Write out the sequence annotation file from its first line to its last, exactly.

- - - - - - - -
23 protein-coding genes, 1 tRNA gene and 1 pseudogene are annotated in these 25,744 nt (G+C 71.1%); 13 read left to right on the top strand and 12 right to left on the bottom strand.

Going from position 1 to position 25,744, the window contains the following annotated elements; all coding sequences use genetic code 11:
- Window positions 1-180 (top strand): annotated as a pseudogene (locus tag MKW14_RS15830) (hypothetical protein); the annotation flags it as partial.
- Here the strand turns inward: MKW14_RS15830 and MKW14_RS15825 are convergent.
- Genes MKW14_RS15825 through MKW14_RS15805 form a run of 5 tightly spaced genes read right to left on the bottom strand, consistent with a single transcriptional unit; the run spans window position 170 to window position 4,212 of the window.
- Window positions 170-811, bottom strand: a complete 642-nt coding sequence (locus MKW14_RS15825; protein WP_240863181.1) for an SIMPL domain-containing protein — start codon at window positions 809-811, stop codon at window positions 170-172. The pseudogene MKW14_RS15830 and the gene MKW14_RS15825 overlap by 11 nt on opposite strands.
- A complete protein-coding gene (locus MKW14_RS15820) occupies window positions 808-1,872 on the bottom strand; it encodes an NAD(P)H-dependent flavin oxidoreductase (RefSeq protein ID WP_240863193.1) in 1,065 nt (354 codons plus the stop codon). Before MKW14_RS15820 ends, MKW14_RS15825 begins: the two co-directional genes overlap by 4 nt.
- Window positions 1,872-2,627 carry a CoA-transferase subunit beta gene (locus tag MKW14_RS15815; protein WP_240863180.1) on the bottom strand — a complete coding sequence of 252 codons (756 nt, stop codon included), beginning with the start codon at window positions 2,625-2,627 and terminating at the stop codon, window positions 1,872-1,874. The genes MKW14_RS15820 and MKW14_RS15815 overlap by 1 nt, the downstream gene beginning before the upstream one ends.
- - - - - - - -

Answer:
23 protein-coding genes, 1 tRNA gene and 1 pseudogene are annotated in these 25,744 nt (G+C 71.1%); 13 read left to right on the top strand and 12 right to left on the bottom strand.

Going from position 1 to position 25,744, the window contains the following annotated elements; all coding sequences use genetic code 11:
- Window positions 1-180 (top strand): annotated as a pseudogene (locus tag MKW14_RS15830) (hypothetical protein); the annotation flags it as partial.
- Here the strand turns inward: MKW14_RS15830 and MKW14_RS15825 are convergent.
- Genes MKW14_RS15825 through MKW14_RS15805 form a run of 5 tightly spaced genes read right to left on the bottom strand, consistent with a single transcriptional unit; the run spans window position 170 to window position 4,212 of the window.
- Window positions 170-811, bottom strand: a complete 642-nt coding sequence (locus MKW14_RS15825; protein WP_240863181.1) for an SIMPL domain-containing protein — start codon at window positions 809-811, stop codon at window positions 170-172. The pseudogene MKW14_RS15830 and the gene MKW14_RS15825 overlap by 11 nt on opposite strands.
- A complete protein-coding gene (locus MKW14_RS15820) occupies window positions 808-1,872 on the bottom strand; it encodes an NAD(P)H-dependent flavin oxidoreductase (RefSeq protein ID WP_240863193.1) in 1,065 nt (354 codons plus the stop codon). Before MKW14_RS15820 ends, MKW14_RS15825 begins: the two co-directional genes overlap by 4 nt.
- Window positions 1,872-2,627 carry a CoA-transferase subunit beta gene (locus tag MKW14_RS15815; protein WP_240863180.1) on the bottom strand — a complete coding sequence of 252 codons (756 nt, stop codon included), beginning with the start codon at window positions 2,625-2,627 and terminating at the stop codon, window positions 1,872-1,874. The genes MKW14_RS15820 and MKW14_RS15815 overlap by 1 nt, the downstream gene beginning before the upstream one ends.